I have recently discovered a previously unknown fear of mine: I fear Not having enough knowledge because I feel like having a lack of knowledge leads to a wasted life in some way. My thirst for knowledge about many things is insatiable. This is why I currently have somewhere between 900-1200 volumes of books in my personal library. I want to know more than I currently know and I am finding that I am never satisfied with what I do know. I am always wanting to learn more and to expand and improve my knowledge. However, I’ve come to realize a very sobering, and even, somewhat depressing thought: I’ll never read even half of the books in my library should I die even at an old age. My time is short and my ability to read and understand is slow. I’ve come to realize that I have many questions that will remain unanswered on the day I die due to my lack of time and ability to read everything I’d like to read. However, some bit of information has recently come my way that has brought me great comfort, namely, that we will continue to learn in the next life! (see Randy Alcorn’s article here for more info. about this topic: http://www.epm.org/resources/2010/Mar/6/heaven-chapter-32-what-will-we-know-and-learn/). One basic biblical argument that I believe can be given to support this notion is the fact that God is eternal and infinite and man is finite, and it will always be this way in some measure. Psalm 147:5 says that God’s “understanding has no limit.” Likewise, Isaiah 40:28 says that God’s understanding is an “understanding no one can fathom.” Is it even logical, or biblical, to say that we could we mine all of the inexhaustible knowledge of God after even 15 trillion years in eternity with Him? Is it even logical, or biblical, to say that we could we mine all of the inexhaustible knowledge of God after even 15 trillion years in eternity with Him? Click To Tweet There’s nothing that says we won’t still be finite in some way in the next life, but it seems quite certain that we won’t know as the infinite God knows in eternity. What does this mean for my life now?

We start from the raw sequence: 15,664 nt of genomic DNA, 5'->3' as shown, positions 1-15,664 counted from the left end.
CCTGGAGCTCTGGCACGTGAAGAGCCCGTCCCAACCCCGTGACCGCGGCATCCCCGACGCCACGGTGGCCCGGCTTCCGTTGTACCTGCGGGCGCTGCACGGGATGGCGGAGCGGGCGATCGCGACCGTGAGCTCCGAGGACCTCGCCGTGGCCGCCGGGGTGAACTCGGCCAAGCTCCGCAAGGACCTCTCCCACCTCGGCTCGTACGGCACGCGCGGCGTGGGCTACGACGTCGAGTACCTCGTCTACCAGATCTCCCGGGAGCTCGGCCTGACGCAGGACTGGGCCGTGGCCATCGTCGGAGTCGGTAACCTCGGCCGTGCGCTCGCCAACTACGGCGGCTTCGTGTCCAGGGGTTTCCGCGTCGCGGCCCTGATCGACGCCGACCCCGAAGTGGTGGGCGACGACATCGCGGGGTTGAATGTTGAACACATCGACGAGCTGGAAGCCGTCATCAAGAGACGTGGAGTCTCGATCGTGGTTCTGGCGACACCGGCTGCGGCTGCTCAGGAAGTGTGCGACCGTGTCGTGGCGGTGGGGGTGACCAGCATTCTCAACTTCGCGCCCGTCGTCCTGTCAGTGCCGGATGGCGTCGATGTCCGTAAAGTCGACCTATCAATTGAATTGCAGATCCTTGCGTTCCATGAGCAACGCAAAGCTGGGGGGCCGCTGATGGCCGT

I CAN BE CONTENT WITH LIMITED KNOWLEDGE NOW
I CAN BANISH THE GUILT AND ANXIETY ASSOCIATED WITH HAVING LIMITED KNOWLEDGE
Since it seems quite plausible that I will have limited knowledge for all eternity, what this means, then, is that I can chill out (a little bit!!) when it comes to learning all I desire to learn while alive on earth. I don’t have to live with a constant low-grade guilt because I’m not learning all I can now because I’ll still be learning in heaven. I can take the questions I have now WITH ME to Heaven! This is a tremendous comfort to me & it really helps to ease the anxiety I can sometimes feel to know more and more. I can rest content in my finiteness knowing that I’ll always carry my finiteness with me, even into eternity. This means that many of the great theological and philosophical quandaries that we have now will carry over into the afterlife. Matters of the trinity, predestination/man’s responsibility, the existence of Satan, God’s glory arising out of evil, the hiddenness of God, & a thousand other questions, will remain quandaries in heaven. We will STILL be learning about the Trinity in heaven. IN FACT, you could say that once we’re in heaven and we actually meet the Trinity, face to face, that the issue will get even MORE complex at that moment!
I CAN BE FREE TO FOCUS ON PARTICULAR AREAS OF KNOWLEDGE NOW
I CAN REJOICE: WE WILL LEARN FOR ETERNITY!
For me, personally, it excites me that we will be learning forever in heaven. I love learning and learning is exciting to me. Will there be books in heaven? I don’t know, but we will be learning, & this is exciting. So, this limit of knowledge that I now have is actually a gateway to a portion of joy for eternity, namely, the capacity to learn and assimilate knowledge forever. This should not be taken as a negative that we don’t (& won’t ever!) know it all, but it’s a great, eternal positive that we can rejoice in!
I CAN BE DILIGENT NOW TO LEARN WHAT I CAN AND NOT BE LAZY
WHAT ARE YOUR THOUGHTS?
I’d love to hear any questions or comments you have in the “Leave a Reply” section below.